With the mysterious Q from the Q Anon cult resurfacing this week, it’s a little odd to find a broad comedy made about a disinformation crisis that’s still very much live as I write. Yes, this is the Reno 911! comedy troupe, a gaggle of comics playing cops in the tradition of Police Academy and Super Troopers. Reno 911! has been a thing on tv and in movies for a while, but they took up a suggested title from Paramount for this streaming feature. Taking a lead from Harold and Kumar Escape From Guantanamo Bay, Robert Ben Garant’s feature at least deserves points for taking inspiration from current events, even if the history books have yet to be written that will explain the destructive role played by internet sensation QAnon.
So the stereotypical, bumbling cops are given a fresh mission; infiltrate a QAnon event, the amusingly named ‘Q’s Booze Cruise’, which is rumoured to have the mysterious Q on board. While the other party-goers boast about ‘pooping in Nancy Pelosi’s desk’, the gang home in on a Steve Bannon-type organiser, played by Patton Oswalt. Could he be Q? He denies it, of course, but isn’t that exactly what Q would do? We do get to the real Q eventually, but I’ll withhold that information on a need to know basis, but it’s …a well known tv celebrity.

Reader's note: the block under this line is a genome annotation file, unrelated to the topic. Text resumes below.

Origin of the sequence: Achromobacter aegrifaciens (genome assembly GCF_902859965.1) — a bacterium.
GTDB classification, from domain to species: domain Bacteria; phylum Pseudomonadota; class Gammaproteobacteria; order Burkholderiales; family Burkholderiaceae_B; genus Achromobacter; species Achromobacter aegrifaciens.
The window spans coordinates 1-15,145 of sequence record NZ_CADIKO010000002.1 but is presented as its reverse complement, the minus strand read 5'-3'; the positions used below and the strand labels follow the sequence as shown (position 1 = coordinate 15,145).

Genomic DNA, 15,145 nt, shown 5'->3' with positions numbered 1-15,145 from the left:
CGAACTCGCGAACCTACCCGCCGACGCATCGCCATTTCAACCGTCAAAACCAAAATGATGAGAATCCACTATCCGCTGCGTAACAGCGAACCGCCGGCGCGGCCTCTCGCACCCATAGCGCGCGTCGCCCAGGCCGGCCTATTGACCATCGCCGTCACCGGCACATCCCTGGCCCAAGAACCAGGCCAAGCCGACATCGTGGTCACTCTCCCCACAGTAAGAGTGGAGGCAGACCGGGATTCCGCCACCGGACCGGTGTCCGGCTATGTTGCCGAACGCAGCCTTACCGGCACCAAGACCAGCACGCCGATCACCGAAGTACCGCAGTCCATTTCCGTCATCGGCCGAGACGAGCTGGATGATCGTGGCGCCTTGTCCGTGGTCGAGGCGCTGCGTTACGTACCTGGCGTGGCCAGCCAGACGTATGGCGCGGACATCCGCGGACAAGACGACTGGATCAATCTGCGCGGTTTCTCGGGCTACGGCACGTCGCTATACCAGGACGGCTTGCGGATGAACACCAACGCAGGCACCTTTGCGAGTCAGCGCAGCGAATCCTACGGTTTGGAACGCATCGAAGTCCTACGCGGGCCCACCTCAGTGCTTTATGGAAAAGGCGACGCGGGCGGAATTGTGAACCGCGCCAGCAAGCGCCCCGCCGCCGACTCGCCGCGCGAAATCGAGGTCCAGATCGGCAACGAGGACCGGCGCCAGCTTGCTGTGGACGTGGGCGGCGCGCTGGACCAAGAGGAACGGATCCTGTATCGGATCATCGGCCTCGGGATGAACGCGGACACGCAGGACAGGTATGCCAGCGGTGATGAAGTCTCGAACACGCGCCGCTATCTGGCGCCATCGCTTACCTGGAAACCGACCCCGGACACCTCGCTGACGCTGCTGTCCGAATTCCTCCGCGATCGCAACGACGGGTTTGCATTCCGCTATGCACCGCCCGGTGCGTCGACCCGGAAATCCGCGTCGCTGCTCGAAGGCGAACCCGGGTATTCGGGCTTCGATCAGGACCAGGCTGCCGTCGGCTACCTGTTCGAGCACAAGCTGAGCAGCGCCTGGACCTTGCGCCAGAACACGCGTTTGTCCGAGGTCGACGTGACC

It’s safe to say that the results of this experiment have been profoundly buried; nobody involved in this film even felt it was worth constructing a Wikipedia page for. Yet it’s got everything, which is to say, an electric scooter chase through the ship, a cameo from yer actual Pink singing Billy Ocean’s Caribbean Queen, a finale involving the phase ‘Titanic Human Centipede’. This is clearly not intended to be in good taste, but it’s something of a shock to the system to see a film that climaxes in the sex-dungeons of “Jeffrey Epstein Island’; Covid-tests and a Q Shaman henchman are one thing, but at times, this Reno 911 adventure sails pretty close to the wind.
And yet The Search for QAnon isn’t a complete bust; Oswalt strikes genuine sparks in his romantic scenes with Wendi McLendon-Covey, and there’s a telling line dropped into the opening about how the cops feel that both Black Lives Matter and Blue Lives Matter protestors are out to get them. As a comedy, The Search for QAnon may be patchy, but as a historical artefact, this may well be fascinating to future generations. When so much effort is made trying to ignore the encroaching corruption that’s hobbling America, it’s something of a shock to see a film that goes after the same subject with such manic, childish ferocity.